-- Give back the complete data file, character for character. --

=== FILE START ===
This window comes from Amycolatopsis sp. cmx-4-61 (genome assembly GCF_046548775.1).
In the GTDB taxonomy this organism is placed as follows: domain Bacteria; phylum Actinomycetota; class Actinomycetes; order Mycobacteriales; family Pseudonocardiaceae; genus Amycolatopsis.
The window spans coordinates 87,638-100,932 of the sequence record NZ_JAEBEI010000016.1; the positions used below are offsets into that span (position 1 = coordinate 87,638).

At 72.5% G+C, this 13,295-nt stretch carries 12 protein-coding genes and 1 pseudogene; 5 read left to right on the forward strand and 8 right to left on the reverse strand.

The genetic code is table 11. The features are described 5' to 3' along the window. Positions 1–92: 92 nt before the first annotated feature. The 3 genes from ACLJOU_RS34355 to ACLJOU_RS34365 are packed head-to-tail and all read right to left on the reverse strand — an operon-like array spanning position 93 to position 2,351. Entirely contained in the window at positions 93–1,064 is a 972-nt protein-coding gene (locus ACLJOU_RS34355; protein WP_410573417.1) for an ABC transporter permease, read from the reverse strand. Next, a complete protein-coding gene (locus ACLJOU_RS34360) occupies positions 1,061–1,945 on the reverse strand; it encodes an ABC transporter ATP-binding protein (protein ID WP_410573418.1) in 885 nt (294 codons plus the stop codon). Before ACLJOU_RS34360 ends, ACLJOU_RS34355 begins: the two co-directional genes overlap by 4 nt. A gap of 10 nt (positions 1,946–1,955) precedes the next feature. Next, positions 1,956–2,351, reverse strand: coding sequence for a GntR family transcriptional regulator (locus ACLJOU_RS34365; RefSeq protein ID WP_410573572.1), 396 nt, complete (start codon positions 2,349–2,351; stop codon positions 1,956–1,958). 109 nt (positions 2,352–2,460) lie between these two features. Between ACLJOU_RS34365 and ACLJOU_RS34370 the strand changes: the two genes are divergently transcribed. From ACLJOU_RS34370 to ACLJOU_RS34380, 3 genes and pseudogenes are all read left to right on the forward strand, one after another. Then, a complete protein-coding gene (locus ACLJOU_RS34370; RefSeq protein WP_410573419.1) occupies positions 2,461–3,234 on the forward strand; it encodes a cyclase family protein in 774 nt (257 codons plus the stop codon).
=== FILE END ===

This window comes from Amycolatopsis sp. cmx-4-61 (genome assembly GCF_046548775.1).
In the GTDB taxonomy this organism is placed as follows: domain Bacteria; phylum Actinomycetota; class Actinomycetes; order Mycobacteriales; family Pseudonocardiaceae; genus Amycolatopsis.
The window spans coordinates 87,638-100,932 of the sequence record NZ_JAEBEI010000016.1; the positions used below are offsets into that span (position 1 = coordinate 87,638).

At 72.5% G+C, this 13,295-nt stretch carries 12 protein-coding genes and 1 pseudogene; 5 read left to right on the forward strand and 8 right to left on the reverse strand.

The genetic code is table 11. The features are described 5' to 3' along the window. Positions 1–92: 92 nt before the first annotated feature. The 3 genes from ACLJOU_RS34355 to ACLJOU_RS34365 are packed head-to-tail and all read right to left on the reverse strand — an operon-like array spanning position 93 to position 2,351. Entirely contained in the window at positions 93–1,064 is a 972-nt protein-coding gene (locus ACLJOU_RS34355; protein WP_410573417.1) for an ABC transporter permease, read from the reverse strand. Next, a complete protein-coding gene (locus ACLJOU_RS34360) occupies positions 1,061–1,945 on the reverse strand; it encodes an ABC transporter ATP-binding protein (protein ID WP_410573418.1) in 885 nt (294 codons plus the stop codon). Before ACLJOU_RS34360 ends, ACLJOU_RS34355 begins: the two co-directional genes overlap by 4 nt. A gap of 10 nt (positions 1,946–1,955) precedes the next feature. Next, positions 1,956–2,351, reverse strand: coding sequence for a GntR family transcriptional regulator (locus ACLJOU_RS34365; RefSeq protein ID WP_410573572.1), 396 nt, complete (start codon positions 2,349–2,351; stop codon positions 1,956–1,958). 109 nt (positions 2,352–2,460) lie between these two features. Between ACLJOU_RS34365 and ACLJOU_RS34370 the strand changes: the two genes are divergently transcribed. From ACLJOU_RS34370 to ACLJOU_RS34380, 3 genes and pseudogenes are all read left to right on the forward strand, one after another. Then, a complete protein-coding gene (locus ACLJOU_RS34370; RefSeq protein WP_410573419.1) occupies positions 2,461–3,234 on the forward strand; it encodes a cyclase family protein in 774 nt (257 codons plus the stop codon).